Many of the conference presentations focused on what is beyond silicon for solar PV module manufacturers, and efforts to push efficiency beyond the theoretical limit of this material (alone). It was also clear, however, that there is still plenty of work to be done in tweaking various elements of the silicon process to reach even higher efficiencies.
In this vein, research institute imec, based down the road from the conference in Leuven, Belgium, has done just that – hitting 23.03% efficiency with an n-type PERT (Passivated Emitter and Rear Totally diffused) cell. The efficiency has been certified by Fraunhofer ISE, and imec notes that it was achieved using a process compatible with large-scale production.
Though the industry remains more focused on p-type silicon, n-type does offer advantages, according to imec, in that it is not affected by light induced degradation – an issue, which has affected the output of many installed solar panels, and still may not be entirely solved. Philip Pieters, Business Director at imec told pv magazine that many manufacturers could use existing equipment to produce this n-type cell, eliminating the need for costly investment in new production equipment.
“Until now, nPERT solar technology has not yet found the traction it deserves in the industry,” added Loic Tous, senior researcher at imec. “With these ever-improving results, which we achieved by applying knowledge gained from our bifacial nPERT project, we are now demonstrating the potential of nPERT technology. The advantages in stability and efficiency potential over p-type PERC cells, while using the same equipment with the addition of a Boron diffusion, make this a very promising technology for future manufacturing lines.”
Tandem cells & perovskites
Tandem cells, where two or more materials tuned to absorb different portions of the light spectrum, also emerged as a key theme at EU PVSEC 2018. Although major commercial production is certainly described by University of New South Wales, Australia, Professor Martin Green in his presentation, as “the most practical route to higher efficiencies.” Green’s speech foresaw tandem cells based on silicon combinations gaining commercial acceptance over the next 10 years, and thin film tandems with up to four active layers being developed further into the future.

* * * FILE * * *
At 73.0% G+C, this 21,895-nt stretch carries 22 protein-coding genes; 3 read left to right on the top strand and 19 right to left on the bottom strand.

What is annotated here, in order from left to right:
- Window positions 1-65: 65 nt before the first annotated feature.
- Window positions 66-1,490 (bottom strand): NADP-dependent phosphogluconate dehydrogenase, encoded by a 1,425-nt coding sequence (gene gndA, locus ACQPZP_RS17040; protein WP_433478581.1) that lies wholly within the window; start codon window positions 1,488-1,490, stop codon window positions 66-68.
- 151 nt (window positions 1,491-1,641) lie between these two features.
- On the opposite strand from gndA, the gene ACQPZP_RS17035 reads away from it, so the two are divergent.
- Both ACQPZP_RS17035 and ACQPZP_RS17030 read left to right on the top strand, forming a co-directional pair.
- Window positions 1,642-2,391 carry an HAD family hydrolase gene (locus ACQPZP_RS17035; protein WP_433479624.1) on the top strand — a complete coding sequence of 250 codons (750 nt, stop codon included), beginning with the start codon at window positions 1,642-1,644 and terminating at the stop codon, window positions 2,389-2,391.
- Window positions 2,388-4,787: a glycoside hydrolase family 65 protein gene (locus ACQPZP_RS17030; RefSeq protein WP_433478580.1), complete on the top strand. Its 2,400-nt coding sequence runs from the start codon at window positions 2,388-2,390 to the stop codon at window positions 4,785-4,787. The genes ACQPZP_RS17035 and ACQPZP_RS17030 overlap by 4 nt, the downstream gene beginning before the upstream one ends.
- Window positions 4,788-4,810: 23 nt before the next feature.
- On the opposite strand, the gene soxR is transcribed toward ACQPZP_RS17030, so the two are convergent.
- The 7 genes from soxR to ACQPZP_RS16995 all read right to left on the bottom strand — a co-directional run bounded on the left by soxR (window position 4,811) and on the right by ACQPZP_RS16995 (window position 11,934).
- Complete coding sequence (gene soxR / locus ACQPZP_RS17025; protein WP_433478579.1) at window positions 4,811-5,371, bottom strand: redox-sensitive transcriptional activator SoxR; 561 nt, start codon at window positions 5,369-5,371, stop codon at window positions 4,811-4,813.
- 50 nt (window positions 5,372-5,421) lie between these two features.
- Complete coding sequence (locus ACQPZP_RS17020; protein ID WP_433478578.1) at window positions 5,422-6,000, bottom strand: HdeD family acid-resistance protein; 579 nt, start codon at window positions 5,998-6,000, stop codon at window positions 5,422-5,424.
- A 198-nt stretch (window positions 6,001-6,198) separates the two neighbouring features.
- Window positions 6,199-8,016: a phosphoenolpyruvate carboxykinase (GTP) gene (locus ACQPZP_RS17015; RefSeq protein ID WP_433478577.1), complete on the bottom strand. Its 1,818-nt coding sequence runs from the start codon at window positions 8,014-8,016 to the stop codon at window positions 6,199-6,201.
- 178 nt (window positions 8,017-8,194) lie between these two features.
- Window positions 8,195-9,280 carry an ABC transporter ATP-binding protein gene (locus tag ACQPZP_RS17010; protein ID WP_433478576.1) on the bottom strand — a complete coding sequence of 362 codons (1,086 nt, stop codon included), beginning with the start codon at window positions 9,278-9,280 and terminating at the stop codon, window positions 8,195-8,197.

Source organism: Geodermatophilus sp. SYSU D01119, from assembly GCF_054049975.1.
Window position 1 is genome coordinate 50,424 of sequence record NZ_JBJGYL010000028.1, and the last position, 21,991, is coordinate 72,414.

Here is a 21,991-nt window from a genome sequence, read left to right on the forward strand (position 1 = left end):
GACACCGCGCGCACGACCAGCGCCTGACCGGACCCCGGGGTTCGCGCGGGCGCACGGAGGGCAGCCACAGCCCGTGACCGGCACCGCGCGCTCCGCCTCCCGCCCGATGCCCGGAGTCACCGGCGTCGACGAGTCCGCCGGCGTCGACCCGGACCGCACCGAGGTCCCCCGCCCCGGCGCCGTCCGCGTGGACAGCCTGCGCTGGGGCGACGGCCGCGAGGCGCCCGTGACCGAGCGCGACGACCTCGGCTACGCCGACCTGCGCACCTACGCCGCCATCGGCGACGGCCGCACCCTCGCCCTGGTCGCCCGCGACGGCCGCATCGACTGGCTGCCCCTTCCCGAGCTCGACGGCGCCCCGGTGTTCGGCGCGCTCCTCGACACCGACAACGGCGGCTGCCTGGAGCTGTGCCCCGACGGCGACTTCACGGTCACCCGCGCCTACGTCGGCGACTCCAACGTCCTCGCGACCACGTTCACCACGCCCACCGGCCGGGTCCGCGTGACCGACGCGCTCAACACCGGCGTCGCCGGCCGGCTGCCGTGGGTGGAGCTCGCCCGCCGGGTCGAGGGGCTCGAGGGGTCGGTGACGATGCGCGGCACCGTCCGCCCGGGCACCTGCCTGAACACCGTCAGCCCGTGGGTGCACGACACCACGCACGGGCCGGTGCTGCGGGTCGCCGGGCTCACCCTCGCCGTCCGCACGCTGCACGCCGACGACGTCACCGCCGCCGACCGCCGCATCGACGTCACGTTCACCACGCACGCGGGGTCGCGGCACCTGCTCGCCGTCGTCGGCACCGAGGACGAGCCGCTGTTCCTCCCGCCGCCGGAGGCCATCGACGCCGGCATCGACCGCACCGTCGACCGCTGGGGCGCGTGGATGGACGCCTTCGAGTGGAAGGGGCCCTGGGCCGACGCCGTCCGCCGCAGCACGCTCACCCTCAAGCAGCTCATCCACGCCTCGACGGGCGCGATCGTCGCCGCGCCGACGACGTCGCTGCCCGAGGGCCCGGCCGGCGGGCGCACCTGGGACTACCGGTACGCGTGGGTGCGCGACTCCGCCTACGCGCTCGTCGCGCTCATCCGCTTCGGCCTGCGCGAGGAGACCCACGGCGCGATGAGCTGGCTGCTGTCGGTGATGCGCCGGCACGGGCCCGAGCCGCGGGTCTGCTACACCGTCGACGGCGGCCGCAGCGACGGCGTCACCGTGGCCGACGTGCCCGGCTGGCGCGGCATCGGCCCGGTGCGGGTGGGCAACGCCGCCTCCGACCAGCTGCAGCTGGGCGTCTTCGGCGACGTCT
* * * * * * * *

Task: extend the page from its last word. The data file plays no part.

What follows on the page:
Imec also published a new development in this area, setting a new record efficiency at 24.6% for a perovskite/CIGS tandem cell. The cell utilizes a four terminal set up, meaning that it is essentially two separate devices operating one on top of the other. Pieters explained that while this may require a more complex system set up, with additional power point tracking required, allowing the cells to operate independently has several advantages and can increase the overall output.
The research collaboration, Solliance, of which imec is a part, also published new results at the EU PVSEC conference, demonstrating a perovsite solar cell measuring 0.09 cm², which retained 93% of its performance after 3,000 hours of testing at 85°C – showing progress in one of the main areas that has held perovskite solar cells back from commercialization. The team at Solliance said it will now focus on scaling this up to develop an industrially viable process.
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